Not only that, investing in the electrical grid it is always expensive in any western country. Zoning, environmental, licensing, technical regulations, and the nimby effect, all will add up to the cost. Even if it is just upgrading existing infrastructure it is not easy peasy, and building new grid infrastructure can be hampered by local sensibilities.
From the technical standpoint adding new grid capacity adds also more nonlinearities in the grid system that need to be managed. And, high power electrical systems are difficult beasts to control, it is not like in star trek that one can freely route power through any circuit without regard for transitory effects that can shutdown parts or all of the grid.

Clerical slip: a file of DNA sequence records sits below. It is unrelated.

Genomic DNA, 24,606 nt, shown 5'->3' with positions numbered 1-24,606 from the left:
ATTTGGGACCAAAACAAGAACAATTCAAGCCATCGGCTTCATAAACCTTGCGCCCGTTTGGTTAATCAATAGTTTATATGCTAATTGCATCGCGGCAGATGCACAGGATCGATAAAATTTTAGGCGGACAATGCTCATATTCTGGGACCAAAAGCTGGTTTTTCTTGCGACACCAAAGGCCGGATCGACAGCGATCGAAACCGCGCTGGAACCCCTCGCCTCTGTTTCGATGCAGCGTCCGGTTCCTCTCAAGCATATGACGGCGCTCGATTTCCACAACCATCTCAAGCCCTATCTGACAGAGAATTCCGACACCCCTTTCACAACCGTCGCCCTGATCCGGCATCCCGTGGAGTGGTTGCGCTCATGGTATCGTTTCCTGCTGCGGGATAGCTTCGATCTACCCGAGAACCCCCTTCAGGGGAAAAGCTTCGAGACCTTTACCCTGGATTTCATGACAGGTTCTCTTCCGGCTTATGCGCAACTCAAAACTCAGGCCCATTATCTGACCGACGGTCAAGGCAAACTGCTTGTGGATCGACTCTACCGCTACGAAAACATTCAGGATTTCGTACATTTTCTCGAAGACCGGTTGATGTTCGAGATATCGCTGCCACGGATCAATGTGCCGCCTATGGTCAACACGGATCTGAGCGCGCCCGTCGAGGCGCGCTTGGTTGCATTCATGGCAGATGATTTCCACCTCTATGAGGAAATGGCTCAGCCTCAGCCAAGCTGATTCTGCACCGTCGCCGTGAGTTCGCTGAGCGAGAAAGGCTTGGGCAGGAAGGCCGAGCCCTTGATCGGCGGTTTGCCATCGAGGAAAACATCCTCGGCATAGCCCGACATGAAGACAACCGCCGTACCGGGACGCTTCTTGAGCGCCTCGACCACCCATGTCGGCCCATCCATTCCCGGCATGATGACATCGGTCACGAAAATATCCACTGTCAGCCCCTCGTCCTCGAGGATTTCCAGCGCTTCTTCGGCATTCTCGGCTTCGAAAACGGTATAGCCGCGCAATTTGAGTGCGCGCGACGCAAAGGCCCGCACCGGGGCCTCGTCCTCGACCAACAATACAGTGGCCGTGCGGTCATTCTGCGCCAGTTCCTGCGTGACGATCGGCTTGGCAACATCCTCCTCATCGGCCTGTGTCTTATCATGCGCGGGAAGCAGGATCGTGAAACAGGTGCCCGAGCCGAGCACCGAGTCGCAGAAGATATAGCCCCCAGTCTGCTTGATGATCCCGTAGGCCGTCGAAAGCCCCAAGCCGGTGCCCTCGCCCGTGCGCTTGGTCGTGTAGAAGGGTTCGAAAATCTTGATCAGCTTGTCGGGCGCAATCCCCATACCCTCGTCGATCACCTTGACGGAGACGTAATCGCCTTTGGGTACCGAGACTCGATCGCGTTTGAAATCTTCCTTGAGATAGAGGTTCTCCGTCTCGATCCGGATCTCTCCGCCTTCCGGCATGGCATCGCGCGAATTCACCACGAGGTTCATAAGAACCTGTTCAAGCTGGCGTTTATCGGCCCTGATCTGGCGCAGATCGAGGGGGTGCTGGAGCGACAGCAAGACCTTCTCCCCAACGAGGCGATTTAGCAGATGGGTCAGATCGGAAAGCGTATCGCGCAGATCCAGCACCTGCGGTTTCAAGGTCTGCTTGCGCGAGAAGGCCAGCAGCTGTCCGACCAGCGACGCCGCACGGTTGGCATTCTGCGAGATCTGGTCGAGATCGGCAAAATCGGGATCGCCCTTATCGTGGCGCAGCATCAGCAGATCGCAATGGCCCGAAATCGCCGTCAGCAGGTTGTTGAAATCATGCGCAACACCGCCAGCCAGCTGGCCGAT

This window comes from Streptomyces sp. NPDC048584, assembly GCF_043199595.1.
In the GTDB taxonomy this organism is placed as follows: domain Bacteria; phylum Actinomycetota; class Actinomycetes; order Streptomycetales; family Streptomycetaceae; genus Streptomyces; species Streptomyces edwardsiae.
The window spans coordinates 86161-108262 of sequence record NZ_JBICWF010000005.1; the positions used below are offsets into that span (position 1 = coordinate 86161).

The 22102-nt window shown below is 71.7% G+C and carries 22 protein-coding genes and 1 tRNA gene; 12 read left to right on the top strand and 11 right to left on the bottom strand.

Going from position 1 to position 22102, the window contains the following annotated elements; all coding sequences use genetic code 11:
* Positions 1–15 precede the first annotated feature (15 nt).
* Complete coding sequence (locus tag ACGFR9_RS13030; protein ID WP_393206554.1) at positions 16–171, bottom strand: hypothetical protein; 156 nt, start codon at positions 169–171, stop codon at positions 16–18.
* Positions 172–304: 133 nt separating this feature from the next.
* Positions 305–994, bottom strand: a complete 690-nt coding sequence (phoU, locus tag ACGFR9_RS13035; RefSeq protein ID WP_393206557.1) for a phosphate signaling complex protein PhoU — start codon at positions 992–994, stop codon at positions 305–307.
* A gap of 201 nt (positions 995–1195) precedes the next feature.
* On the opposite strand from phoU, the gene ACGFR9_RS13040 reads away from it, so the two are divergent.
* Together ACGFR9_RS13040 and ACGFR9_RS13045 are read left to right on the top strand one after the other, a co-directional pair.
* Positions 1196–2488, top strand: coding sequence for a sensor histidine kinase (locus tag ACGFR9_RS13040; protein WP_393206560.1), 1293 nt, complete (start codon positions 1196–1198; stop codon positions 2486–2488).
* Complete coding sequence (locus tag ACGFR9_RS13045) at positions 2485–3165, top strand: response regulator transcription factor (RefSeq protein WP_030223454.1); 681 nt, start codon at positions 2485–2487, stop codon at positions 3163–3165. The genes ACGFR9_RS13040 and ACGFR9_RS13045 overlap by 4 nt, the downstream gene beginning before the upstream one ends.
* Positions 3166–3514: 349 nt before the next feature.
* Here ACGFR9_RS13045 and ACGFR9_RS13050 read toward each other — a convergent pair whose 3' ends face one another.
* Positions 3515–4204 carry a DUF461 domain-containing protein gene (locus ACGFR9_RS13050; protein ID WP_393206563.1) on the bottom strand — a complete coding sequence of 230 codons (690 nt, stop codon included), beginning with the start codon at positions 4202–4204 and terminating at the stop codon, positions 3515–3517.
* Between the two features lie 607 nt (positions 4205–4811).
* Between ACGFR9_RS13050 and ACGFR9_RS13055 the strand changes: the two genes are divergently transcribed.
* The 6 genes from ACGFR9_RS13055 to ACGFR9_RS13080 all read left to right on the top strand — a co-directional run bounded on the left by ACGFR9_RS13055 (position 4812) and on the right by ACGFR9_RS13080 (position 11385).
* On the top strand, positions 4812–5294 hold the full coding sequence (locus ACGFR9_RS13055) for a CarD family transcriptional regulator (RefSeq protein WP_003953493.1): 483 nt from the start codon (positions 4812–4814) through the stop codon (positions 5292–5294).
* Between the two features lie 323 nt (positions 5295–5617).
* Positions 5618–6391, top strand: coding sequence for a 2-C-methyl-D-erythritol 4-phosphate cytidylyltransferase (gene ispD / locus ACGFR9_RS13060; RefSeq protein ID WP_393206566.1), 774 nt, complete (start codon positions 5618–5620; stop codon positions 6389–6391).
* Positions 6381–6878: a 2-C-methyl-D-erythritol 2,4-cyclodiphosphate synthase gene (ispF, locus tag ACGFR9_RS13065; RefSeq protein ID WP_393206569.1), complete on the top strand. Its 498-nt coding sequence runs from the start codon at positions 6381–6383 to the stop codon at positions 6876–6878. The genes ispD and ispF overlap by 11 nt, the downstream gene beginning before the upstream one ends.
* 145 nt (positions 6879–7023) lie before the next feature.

From the business standpoint, I think it depends on the business culture. In Europe, non-english speaking countries will invest on its grid infrastructure more regularly ,France, Germany, Spain, Portugal, etc... invested recently or are investing in their grid systems. In the UK and Ireland, it is mostly anecdotal evidence, but it seems they are quite happy to not invest in infrastructure as long it still works.
And, another thing, competition doesn't work on grid systems cause they are a natural monopoly. You cannot have two different grid providers, duplicating that type of infrastructure it is very expensive and difficult to justify. Plus, technically having to manage two grids into a local grid, and have power plants outputting for separate power circuits seems a recipe for more problems.